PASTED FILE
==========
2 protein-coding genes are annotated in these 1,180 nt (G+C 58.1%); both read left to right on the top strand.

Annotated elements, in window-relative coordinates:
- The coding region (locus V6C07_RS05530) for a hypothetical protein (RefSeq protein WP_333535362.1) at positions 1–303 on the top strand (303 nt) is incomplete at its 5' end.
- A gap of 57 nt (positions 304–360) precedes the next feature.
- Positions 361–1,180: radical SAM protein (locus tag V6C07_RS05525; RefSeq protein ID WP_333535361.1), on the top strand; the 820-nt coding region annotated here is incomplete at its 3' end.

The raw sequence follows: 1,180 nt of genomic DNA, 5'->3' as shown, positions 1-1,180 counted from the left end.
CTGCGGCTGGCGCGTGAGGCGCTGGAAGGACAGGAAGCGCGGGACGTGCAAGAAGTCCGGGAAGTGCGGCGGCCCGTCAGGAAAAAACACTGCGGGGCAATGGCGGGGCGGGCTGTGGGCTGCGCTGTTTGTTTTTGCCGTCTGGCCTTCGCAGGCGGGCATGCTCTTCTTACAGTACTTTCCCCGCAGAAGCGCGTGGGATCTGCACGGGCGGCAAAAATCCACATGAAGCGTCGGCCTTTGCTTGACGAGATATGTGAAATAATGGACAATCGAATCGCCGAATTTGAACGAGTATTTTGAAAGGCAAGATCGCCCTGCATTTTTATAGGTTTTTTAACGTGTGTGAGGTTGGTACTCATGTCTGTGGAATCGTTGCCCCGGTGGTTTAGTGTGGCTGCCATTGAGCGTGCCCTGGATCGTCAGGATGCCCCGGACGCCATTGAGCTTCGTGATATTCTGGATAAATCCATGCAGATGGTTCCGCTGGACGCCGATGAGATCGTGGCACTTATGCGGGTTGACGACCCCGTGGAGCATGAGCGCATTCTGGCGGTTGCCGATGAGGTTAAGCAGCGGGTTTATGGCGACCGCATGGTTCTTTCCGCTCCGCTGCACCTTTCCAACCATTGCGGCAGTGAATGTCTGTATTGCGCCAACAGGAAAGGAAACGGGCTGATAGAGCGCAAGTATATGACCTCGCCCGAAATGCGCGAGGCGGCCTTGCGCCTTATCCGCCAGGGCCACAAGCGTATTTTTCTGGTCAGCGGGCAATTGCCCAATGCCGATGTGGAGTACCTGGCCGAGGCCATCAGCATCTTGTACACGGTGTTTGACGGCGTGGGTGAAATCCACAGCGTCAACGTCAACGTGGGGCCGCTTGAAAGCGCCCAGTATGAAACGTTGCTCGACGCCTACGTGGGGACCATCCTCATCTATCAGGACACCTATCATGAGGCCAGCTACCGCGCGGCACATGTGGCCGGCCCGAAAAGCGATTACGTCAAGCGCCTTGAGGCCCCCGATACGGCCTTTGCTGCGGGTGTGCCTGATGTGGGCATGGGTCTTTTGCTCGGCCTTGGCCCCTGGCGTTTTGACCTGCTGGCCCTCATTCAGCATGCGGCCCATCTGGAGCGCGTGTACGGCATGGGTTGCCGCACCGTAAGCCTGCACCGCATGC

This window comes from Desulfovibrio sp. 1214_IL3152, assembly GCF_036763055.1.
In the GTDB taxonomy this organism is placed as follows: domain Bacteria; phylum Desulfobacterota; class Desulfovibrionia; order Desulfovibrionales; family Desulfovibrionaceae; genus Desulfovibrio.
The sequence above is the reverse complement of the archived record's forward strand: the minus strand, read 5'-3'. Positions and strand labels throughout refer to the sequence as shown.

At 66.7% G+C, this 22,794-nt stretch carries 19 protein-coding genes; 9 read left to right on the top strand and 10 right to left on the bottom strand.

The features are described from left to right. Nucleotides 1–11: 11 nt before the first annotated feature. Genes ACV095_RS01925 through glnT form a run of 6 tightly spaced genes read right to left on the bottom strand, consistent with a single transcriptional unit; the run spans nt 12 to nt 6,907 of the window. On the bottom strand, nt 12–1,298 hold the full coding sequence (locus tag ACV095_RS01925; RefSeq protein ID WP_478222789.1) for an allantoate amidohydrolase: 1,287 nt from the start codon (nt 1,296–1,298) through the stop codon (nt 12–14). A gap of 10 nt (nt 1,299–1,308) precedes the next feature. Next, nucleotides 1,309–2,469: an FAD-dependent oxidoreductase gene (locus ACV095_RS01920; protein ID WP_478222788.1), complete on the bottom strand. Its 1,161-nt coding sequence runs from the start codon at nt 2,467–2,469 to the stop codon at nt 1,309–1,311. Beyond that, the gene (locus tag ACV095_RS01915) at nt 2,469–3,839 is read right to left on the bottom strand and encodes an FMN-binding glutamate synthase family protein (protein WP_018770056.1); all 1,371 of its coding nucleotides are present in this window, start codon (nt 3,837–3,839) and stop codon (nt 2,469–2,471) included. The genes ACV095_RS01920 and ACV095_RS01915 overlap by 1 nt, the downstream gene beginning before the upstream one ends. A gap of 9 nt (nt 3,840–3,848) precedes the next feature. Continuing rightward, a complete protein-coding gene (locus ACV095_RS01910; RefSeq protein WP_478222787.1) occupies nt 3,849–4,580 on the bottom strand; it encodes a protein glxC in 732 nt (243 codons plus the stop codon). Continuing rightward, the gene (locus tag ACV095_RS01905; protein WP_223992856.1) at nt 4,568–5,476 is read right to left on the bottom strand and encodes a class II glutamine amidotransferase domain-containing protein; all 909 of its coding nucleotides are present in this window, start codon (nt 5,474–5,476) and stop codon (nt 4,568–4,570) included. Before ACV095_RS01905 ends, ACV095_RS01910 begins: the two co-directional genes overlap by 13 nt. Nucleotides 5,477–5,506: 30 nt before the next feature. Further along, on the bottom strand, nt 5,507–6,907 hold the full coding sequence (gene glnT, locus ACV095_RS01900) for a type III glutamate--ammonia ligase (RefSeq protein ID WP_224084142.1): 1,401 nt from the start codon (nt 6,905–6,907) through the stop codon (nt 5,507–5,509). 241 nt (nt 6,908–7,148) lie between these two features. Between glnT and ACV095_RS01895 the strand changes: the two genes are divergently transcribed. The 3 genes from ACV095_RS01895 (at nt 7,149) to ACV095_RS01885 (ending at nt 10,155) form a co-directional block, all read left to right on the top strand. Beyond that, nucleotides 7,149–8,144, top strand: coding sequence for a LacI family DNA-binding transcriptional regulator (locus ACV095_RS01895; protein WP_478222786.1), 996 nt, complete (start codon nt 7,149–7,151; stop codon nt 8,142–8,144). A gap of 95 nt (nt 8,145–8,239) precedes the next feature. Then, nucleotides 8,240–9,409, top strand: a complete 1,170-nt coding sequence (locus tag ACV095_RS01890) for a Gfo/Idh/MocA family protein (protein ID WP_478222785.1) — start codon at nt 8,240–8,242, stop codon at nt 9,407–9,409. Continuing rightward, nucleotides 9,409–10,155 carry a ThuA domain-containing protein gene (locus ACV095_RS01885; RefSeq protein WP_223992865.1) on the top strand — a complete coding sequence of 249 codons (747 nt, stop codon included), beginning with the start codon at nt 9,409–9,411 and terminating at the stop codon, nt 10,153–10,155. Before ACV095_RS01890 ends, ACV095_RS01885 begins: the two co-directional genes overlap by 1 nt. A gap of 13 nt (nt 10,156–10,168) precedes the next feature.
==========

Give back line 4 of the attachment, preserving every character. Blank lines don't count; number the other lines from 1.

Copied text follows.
- A gap of 57 nt (positions 304–360) precedes the next feature.